The project manager directs the building of a website from the
first brainstorming session to the site's launch and wrap up. It's up to the
project manager to keep the process on track and the trains running on time.
It's a sometimes thankless job that involves cracking the whip, providing
therapy to depressed or otherwise high-maintenance employees, dealing with
politics and, worst of all, controlling the purse strings on the budget.
Those are the downsides. But there are just as many great things about being
a project manager. You get to work with people from all Web disciplines, and
assembling diverse groups to work together on a common goal can feel pretty
good. You deal with people constantly throughout the day -- on the phone, in
meetings, and one on one. It can be overwhelming, but if you like helping
people and solving problems, this could be the right job for you.
What you need to know
If you were to look at a job description for a project manager, the
laundry list of requirements would probably read like this:
- Ability to manage a team
- Experience dealing with clients
- Excellent verbal and written communication skills
- Strong attention to detail
- Ability to create schedules and budgets -- experience with Microsoft Project
- Basic knowledge of standard Web tools such as Photoshop, HTML, XML,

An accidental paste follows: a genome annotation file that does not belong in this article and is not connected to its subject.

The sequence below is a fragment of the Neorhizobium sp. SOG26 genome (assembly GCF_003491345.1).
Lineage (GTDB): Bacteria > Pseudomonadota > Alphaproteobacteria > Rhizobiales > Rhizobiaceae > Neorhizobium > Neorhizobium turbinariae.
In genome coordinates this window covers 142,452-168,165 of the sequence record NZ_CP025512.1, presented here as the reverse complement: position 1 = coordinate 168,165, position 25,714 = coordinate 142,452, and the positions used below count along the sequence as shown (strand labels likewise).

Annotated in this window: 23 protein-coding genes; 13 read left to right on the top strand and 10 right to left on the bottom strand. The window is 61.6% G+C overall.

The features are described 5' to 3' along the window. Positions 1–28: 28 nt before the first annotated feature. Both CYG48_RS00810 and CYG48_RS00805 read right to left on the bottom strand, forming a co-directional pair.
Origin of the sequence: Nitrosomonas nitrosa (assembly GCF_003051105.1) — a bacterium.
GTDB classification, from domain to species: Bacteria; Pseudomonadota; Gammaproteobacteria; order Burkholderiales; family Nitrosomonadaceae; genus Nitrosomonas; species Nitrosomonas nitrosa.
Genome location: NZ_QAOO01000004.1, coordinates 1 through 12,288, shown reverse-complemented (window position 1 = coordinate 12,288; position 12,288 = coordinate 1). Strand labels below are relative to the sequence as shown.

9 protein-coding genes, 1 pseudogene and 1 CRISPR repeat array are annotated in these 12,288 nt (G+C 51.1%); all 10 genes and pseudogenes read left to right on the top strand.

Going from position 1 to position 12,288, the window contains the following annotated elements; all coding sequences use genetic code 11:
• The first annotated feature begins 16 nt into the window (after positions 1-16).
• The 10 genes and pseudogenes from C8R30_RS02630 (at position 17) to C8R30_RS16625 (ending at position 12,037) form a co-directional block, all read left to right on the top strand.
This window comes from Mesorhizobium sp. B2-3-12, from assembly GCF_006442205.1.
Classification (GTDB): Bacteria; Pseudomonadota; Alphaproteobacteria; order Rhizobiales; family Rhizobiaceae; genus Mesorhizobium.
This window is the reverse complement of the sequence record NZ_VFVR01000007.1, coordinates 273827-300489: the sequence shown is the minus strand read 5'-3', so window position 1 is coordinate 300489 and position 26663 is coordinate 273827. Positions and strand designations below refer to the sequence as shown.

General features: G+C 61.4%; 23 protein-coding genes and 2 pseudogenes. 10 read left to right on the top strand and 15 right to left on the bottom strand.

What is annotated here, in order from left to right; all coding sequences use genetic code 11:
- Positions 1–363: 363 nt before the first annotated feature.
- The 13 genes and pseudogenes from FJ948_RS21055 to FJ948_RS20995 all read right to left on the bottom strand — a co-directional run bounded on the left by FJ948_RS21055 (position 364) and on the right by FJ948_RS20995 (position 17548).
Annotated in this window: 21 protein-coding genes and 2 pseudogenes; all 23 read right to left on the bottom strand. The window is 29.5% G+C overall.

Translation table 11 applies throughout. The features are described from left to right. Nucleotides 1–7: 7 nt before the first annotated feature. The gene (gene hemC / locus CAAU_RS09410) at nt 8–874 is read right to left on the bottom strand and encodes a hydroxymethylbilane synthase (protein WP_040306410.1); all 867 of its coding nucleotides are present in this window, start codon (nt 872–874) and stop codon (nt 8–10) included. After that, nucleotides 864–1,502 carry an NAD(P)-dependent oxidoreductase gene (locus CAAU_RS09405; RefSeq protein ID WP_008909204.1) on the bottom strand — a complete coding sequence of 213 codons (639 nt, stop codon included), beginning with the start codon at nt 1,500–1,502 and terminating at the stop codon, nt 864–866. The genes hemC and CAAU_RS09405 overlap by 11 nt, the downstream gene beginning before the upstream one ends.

and other Web software and languages
- A knowledge of browser work-arounds, and general Web do's and
You can gain these skills by working in a variety of Web disciplines, such as
production, design, engineering, advertising or marketing. I prefer
production because it's my professional background. Production people need a
wide range of skills to do their job. They understand more than anyone in a
Web department how much tedious work goes into building a website, and as a
result are good at estimating how much time it will take to complete a
segment of work.
If you want to get into project management, the best way is to show
your boss by taking on more responsibility. If you see an inefficiency,
find a solution and take the initiative in getting it implemented.
Demonstrate that you play well with others and are a role model for good
working practices. Have no fear -- your boss will notice. If not, then leave
and take with you as much experience and as many office supplies as you can
carry. Apply for a project manager job somewhere else where your initiative
will be appreciated.